|Main category||Extreme Weather|
|Sub category||heat waves|
|Event date (UTC)||Fri, 07 Aug 2020 08:31:43 +0000|
|Last update (UTC)||Mon, 31 Aug 2020 06:54:39 +0000|
|Administration area||MultiPrefectures and the Capital City|
|Exact location||Tokyo, Chiba and Ibaraki|
|Open Location Code:||8Q7XMMQW+RH|
|Size of affected area||Multi-states event|
|Additional events||None or not detected.|
A heatstroke alert was issued for the first time for Tokyo and the two nearby prefectures of Chiba and Ibaraki on Aug. 7 as temperatures were forecast to top 33 degrees. The alert by the Japan Meteorological Agency and Environment Ministry is intended to alert residents they face an extremely high risk of heatstroke if they venture outdoors. Residents of the three prefectures were urged to stay home if they can and not exercise outdoors. The alert is a new measure introduced from this month for nine prefectures in the Kanto and Koshin regions in eastern Japan. It is based on a heat indicator that gauges when temperatures hit dangerously high levels. The indicator is calculated on the basis of temperature, humidity, and amount of sunlight. The highest danger level is set when temperatures are forecast to exceed 31 degrees. The alert is issued when temperatures exceed that danger level and are forecast to top 33 degrees. Maximum temperatures for Aug. 7 were forecast to hit 34 degrees in Kamogawa, Chiba Prefecture, 33 degrees in Tokyo’s Nerima Ward, and the Ibaraki Prefecture cities of Tsuchiura and Kashima. Many other locations were also expected to see high mercury levels of 32 degrees.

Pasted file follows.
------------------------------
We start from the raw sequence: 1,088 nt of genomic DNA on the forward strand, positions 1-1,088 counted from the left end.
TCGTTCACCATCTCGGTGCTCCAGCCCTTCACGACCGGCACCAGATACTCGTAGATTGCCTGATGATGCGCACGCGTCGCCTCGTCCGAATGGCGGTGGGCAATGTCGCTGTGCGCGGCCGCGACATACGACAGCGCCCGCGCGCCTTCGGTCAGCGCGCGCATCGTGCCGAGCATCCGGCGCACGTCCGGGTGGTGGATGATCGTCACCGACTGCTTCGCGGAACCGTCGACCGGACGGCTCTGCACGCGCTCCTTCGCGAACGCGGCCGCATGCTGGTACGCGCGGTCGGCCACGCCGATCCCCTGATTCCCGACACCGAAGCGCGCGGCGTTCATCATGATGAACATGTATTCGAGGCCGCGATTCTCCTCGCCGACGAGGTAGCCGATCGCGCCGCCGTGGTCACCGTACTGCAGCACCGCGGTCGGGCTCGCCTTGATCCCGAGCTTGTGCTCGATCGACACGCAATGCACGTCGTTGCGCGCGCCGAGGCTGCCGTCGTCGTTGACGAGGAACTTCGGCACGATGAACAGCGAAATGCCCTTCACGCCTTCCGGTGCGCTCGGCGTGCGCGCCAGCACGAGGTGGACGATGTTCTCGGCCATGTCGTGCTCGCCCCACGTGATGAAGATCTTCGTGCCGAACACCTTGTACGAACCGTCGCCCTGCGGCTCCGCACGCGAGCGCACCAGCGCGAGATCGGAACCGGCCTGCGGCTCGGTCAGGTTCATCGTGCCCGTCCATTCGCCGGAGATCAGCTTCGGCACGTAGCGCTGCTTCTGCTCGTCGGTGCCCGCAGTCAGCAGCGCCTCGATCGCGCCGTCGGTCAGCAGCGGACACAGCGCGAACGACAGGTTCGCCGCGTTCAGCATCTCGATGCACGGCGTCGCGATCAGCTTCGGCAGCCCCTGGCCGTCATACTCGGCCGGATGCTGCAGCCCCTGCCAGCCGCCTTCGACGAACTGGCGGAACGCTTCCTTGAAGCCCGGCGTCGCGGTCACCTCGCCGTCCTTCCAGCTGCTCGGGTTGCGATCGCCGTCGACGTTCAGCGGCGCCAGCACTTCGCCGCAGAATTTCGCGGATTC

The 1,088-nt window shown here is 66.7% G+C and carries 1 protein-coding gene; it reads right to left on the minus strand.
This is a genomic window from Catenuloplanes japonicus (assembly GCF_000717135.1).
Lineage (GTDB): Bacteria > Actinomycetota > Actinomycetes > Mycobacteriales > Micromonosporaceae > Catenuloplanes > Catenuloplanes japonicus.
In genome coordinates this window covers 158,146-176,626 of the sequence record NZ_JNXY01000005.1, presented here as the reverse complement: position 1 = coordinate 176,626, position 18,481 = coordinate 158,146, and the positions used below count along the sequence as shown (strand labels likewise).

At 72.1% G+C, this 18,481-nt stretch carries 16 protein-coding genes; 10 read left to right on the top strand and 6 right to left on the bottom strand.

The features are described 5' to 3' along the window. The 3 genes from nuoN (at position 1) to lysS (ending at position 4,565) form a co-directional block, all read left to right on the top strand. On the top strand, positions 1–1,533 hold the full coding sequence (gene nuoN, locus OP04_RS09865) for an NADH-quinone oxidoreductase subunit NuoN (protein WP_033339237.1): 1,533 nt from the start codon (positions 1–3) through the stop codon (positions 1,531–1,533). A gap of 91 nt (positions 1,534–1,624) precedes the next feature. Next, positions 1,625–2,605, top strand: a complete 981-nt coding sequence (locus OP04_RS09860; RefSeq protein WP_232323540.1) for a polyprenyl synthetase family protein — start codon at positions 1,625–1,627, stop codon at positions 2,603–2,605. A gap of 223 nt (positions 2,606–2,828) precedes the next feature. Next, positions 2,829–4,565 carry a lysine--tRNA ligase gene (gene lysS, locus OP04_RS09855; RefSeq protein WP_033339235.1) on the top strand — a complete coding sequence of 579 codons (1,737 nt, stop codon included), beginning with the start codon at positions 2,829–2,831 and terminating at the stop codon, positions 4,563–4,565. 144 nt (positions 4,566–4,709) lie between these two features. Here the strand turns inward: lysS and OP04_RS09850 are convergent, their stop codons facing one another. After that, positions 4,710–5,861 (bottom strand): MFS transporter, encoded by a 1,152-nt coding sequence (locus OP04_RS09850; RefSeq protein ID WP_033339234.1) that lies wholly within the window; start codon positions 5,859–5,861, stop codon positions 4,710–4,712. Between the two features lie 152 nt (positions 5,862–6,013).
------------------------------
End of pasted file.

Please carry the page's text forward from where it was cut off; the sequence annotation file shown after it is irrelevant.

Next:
Weather officials in Japan are urging caution against heatstroke as intense heat continues to grip wide areas of the country on Monday. The Meteorological Agency says a high-pressure system is covering western and central Japan, causing the mercury to shoot up. In some areas, the temperatures rose above 35 degrees Celsius before noon. Daytime highs are expected to hit 38 degrees in the city of Nagoya, 37 degrees in the cities of Osaka, Okayama, Saga, and Kumamoto, and 36 degrees in the cities of Hiroshima, Takamatsu, and Otsu. Intense heat has continued across the country since early August. The temperature in the city of Takahashi, Okayama Prefecture, topped 35 degrees for 22 straight days through Sunday, matching a record high for the number of consecutive days with temperatures over the mark. Many people have been taken to hospital for suspected heatstroke, with a number of deaths reported.